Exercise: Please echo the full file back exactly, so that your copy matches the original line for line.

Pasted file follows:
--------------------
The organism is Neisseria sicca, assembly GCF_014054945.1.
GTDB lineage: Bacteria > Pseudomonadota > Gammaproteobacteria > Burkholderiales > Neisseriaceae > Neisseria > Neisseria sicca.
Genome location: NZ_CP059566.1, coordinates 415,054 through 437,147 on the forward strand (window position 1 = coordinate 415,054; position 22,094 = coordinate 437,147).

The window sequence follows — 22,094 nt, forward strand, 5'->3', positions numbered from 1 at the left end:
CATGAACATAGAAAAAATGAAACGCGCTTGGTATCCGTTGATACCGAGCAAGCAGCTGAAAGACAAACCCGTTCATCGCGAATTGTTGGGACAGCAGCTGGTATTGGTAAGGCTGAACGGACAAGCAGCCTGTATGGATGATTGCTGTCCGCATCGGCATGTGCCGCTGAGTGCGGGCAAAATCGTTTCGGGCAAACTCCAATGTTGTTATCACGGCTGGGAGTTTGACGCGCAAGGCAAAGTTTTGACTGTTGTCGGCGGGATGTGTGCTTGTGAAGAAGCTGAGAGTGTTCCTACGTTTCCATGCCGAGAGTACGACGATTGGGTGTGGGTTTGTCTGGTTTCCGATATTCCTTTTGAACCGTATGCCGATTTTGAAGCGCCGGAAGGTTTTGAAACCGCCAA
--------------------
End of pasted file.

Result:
The organism is Neisseria sicca, assembly GCF_014054945.1.
GTDB lineage: Bacteria > Pseudomonadota > Gammaproteobacteria > Burkholderiales > Neisseriaceae > Neisseria > Neisseria sicca.
Genome location: NZ_CP059566.1, coordinates 415,054 through 437,147 on the forward strand (window position 1 = coordinate 415,054; position 22,094 = coordinate 437,147).

The window sequence follows — 22,094 nt, forward strand, 5'->3', positions numbered from 1 at the left end:
CATGAACATAGAAAAAATGAAACGCGCTTGGTATCCGTTGATACCGAGCAAGCAGCTGAAAGACAAACCCGTTCATCGCGAATTGTTGGGACAGCAGCTGGTATTGGTAAGGCTGAACGGACAAGCAGCCTGTATGGATGATTGCTGTCCGCATCGGCATGTGCCGCTGAGTGCGGGCAAAATCGTTTCGGGCAAACTCCAATGTTGTTATCACGGCTGGGAGTTTGACGCGCAAGGCAAAGTTTTGACTGTTGTCGGCGGGATGTGTGCTTGTGAAGAAGCTGAGAGTGTTCCTACGTTTCCATGCCGAGAGTACGACGATTGGGTGTGGGTTTGTCTGGTTTCCGATATTCCTTTTGAACCGTATGCCGATTTTGAAGCGCCGGAAGGTTTTGAAACCGCCAA